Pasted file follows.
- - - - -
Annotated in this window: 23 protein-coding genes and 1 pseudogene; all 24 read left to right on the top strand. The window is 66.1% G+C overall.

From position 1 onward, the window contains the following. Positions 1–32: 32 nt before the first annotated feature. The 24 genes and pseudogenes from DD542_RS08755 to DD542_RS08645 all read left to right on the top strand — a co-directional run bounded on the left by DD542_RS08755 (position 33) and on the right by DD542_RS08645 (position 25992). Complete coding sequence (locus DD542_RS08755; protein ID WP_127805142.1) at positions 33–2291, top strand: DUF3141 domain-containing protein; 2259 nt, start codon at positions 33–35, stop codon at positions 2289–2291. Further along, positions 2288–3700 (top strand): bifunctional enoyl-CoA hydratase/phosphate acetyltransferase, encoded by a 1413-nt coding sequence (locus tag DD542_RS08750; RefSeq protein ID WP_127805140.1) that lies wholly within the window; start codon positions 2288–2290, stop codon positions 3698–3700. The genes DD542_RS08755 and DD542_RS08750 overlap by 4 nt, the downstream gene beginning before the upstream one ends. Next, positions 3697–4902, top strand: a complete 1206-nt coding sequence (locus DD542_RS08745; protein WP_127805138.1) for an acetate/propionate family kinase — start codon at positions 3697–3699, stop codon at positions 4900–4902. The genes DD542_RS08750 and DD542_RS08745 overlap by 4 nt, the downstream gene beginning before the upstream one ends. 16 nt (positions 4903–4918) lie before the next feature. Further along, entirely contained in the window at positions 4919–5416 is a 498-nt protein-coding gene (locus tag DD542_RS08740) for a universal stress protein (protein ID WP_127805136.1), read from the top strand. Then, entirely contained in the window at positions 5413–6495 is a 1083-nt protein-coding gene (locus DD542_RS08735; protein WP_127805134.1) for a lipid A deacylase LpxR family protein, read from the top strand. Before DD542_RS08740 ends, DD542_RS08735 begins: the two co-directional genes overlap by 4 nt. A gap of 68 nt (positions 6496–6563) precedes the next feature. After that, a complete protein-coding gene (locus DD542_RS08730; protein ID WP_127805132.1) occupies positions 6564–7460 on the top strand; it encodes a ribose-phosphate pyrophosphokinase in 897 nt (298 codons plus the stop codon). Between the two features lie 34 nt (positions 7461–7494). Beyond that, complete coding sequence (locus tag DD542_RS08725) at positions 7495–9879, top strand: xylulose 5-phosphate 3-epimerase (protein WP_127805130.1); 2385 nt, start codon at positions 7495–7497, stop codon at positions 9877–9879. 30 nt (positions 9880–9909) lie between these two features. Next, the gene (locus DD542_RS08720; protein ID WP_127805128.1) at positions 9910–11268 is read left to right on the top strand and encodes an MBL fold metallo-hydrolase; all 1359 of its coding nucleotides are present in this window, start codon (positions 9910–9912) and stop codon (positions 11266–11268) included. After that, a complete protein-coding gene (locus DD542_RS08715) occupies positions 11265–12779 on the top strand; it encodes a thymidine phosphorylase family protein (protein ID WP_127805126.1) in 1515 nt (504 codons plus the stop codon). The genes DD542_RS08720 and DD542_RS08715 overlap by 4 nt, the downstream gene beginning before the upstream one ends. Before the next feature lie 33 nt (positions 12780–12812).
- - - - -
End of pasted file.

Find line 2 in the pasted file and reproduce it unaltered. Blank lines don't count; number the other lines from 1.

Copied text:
From position 1 onward, the window contains the following. Positions 1–32: 32 nt before the first annotated feature. The 24 genes and pseudogenes from DD542_RS08755 to DD542_RS08645 all read left to right on the top strand — a co-directional run bounded on the left by DD542_RS08755 (position 33) and on the right by DD542_RS08645 (position 25992). Complete coding sequence (locus DD542_RS08755; protein ID WP_127805142.1) at positions 33–2291, top strand: DUF3141 domain-containing protein; 2259 nt, start codon at positions 33–35, stop codon at positions 2289–2291. Further along, positions 2288–3700 (top strand): bifunctional enoyl-CoA hydratase/phosphate acetyltransferase, encoded by a 1413-nt coding sequence (locus tag DD542_RS08750; RefSeq protein ID WP_127805140.1) that lies wholly within the window; start codon positions 2288–2290, stop codon positions 3698–3700. The genes DD542_RS08755 and DD542_RS08750 overlap by 4 nt, the downstream gene beginning before the upstream one ends. Next, positions 3697–4902, top strand: a complete 1206-nt coding sequence (locus DD542_RS08745; protein WP_127805138.1) for an acetate/propionate family kinase — start codon at positions 3697–3699, stop codon at positions 4900–4902. The genes DD542_RS08750 and DD542_RS08745 overlap by 4 nt, the downstream gene beginning before the upstream one ends. 16 nt (positions 4903–4918) lie before the next feature. Further along, entirely contained in the window at positions 4919–5416 is a 498-nt protein-coding gene (locus tag DD542_RS08740) for a universal stress protein (protein ID WP_127805136.1), read from the top strand. Then, entirely contained in the window at positions 5413–6495 is a 1083-nt protein-coding gene (locus DD542_RS08735; protein WP_127805134.1) for a lipid A deacylase LpxR family protein, read from the top strand. Before DD542_RS08740 ends, DD542_RS08735 begins: the two co-directional genes overlap by 4 nt. A gap of 68 nt (positions 6496–6563) precedes the next feature. After that, a complete protein-coding gene (locus DD542_RS08730; protein ID WP_127805132.1) occupies positions 6564–7460 on the top strand; it encodes a ribose-phosphate pyrophosphokinase in 897 nt (298 codons plus the stop codon). Between the two features lie 34 nt (positions 7461–7494). Beyond that, complete coding sequence (locus tag DD542_RS08725) at positions 7495–9879, top strand: xylulose 5-phosphate 3-epimerase (protein WP_127805130.1); 2385 nt, start codon at positions 7495–7497, stop codon at positions 9877–9879. 30 nt (positions 9880–9909) lie between these two features. Next, the gene (locus DD542_RS08720; protein ID WP_127805128.1) at positions 9910–11268 is read left to right on the top strand and encodes an MBL fold metallo-hydrolase; all 1359 of its coding nucleotides are present in this window, start codon (positions 9910–9912) and stop codon (positions 11266–11268) included. After that, a complete protein-coding gene (locus DD542_RS08715) occupies positions 11265–12779 on the top strand; it encodes a thymidine phosphorylase family protein (protein ID WP_127805126.1) in 1515 nt (504 codons plus the stop codon). The genes DD542_RS08720 and DD542_RS08715 overlap by 4 nt, the downstream gene beginning before the upstream one ends. Before the next feature lie 33 nt (positions 12780–12812).